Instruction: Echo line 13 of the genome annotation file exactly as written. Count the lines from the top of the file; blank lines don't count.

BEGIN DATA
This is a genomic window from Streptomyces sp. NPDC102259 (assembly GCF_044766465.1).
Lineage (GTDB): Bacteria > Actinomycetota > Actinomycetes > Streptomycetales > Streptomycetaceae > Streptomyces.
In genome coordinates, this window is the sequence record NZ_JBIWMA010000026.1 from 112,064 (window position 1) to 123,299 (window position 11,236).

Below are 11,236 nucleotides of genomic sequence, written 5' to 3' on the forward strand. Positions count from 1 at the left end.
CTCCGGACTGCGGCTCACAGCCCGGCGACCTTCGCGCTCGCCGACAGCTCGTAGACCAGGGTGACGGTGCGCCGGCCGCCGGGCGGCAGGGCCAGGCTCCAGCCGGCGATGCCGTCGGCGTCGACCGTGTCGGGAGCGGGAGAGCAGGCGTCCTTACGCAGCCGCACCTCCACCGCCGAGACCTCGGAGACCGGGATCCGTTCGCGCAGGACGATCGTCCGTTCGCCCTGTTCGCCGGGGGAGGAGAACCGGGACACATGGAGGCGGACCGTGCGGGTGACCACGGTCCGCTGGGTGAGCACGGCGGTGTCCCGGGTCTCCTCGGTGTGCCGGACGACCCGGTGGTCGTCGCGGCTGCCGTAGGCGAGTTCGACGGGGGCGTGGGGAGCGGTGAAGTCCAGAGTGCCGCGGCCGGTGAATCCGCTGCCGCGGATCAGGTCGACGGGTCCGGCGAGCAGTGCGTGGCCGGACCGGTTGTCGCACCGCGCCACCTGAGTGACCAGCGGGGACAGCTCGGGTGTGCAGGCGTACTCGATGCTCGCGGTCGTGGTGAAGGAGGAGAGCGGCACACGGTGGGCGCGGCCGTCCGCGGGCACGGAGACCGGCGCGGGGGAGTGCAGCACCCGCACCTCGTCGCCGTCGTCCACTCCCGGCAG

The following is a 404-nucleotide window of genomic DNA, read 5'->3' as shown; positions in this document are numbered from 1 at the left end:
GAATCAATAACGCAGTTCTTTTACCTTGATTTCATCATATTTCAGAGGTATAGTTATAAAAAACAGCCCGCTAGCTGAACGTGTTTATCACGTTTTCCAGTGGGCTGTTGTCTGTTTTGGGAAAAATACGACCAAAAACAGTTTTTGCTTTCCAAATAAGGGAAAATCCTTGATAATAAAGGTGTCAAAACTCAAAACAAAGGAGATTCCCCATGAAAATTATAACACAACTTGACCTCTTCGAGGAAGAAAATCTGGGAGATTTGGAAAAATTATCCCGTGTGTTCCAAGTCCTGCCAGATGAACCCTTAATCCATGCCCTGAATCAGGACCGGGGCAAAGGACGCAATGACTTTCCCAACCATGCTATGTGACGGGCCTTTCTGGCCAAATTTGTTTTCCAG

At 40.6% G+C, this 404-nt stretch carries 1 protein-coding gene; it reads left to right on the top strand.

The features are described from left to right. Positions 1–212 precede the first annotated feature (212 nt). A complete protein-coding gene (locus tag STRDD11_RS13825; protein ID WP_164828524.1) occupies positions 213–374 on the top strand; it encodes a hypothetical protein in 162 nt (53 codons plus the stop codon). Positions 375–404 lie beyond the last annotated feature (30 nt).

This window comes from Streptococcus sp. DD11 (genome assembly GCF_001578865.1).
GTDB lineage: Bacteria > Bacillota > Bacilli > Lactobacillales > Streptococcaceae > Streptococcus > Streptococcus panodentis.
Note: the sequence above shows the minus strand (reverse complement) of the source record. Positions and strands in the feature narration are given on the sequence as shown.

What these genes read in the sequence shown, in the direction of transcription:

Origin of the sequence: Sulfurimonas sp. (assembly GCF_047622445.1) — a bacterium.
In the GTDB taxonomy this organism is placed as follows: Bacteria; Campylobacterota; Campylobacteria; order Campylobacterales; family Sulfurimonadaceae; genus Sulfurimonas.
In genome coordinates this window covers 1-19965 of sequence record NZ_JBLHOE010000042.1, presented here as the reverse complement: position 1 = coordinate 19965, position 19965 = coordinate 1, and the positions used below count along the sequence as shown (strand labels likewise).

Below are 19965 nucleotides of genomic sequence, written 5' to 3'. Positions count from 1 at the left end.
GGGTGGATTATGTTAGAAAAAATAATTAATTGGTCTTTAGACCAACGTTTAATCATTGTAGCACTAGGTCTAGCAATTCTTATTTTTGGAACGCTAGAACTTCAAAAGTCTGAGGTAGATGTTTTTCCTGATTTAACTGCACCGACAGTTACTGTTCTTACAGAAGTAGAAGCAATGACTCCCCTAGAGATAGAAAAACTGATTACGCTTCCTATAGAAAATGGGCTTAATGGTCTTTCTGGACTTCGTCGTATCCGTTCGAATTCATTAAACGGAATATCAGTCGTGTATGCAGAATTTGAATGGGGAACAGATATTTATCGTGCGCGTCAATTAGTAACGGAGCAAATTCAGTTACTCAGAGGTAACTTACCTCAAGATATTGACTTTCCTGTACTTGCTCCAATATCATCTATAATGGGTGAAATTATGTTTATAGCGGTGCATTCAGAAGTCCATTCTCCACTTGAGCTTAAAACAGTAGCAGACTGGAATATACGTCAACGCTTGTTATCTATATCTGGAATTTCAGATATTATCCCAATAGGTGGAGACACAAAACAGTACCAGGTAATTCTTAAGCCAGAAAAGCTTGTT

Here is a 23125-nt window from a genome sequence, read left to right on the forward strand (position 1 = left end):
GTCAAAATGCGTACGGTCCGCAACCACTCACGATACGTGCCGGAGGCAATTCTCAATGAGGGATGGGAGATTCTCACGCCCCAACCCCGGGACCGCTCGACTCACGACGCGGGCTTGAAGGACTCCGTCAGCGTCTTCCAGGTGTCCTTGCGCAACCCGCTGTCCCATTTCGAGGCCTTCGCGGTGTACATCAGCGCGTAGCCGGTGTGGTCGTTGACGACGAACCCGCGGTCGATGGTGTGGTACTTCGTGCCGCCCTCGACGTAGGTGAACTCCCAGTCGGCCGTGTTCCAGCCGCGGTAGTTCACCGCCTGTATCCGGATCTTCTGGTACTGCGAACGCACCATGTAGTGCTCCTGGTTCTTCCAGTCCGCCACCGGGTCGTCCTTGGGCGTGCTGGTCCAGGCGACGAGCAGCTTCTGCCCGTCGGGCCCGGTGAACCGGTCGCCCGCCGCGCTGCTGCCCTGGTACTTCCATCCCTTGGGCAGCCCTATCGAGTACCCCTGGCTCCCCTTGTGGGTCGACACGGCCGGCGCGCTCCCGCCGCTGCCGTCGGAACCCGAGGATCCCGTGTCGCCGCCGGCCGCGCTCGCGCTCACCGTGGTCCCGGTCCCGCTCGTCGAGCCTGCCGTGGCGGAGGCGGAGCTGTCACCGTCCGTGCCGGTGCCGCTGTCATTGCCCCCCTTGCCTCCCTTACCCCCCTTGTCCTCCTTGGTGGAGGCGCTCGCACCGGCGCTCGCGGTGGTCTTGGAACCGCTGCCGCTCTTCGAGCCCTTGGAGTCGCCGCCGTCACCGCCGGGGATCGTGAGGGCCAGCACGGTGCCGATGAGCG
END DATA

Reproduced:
What these genes read in the sequence shown, in the direction of transcription: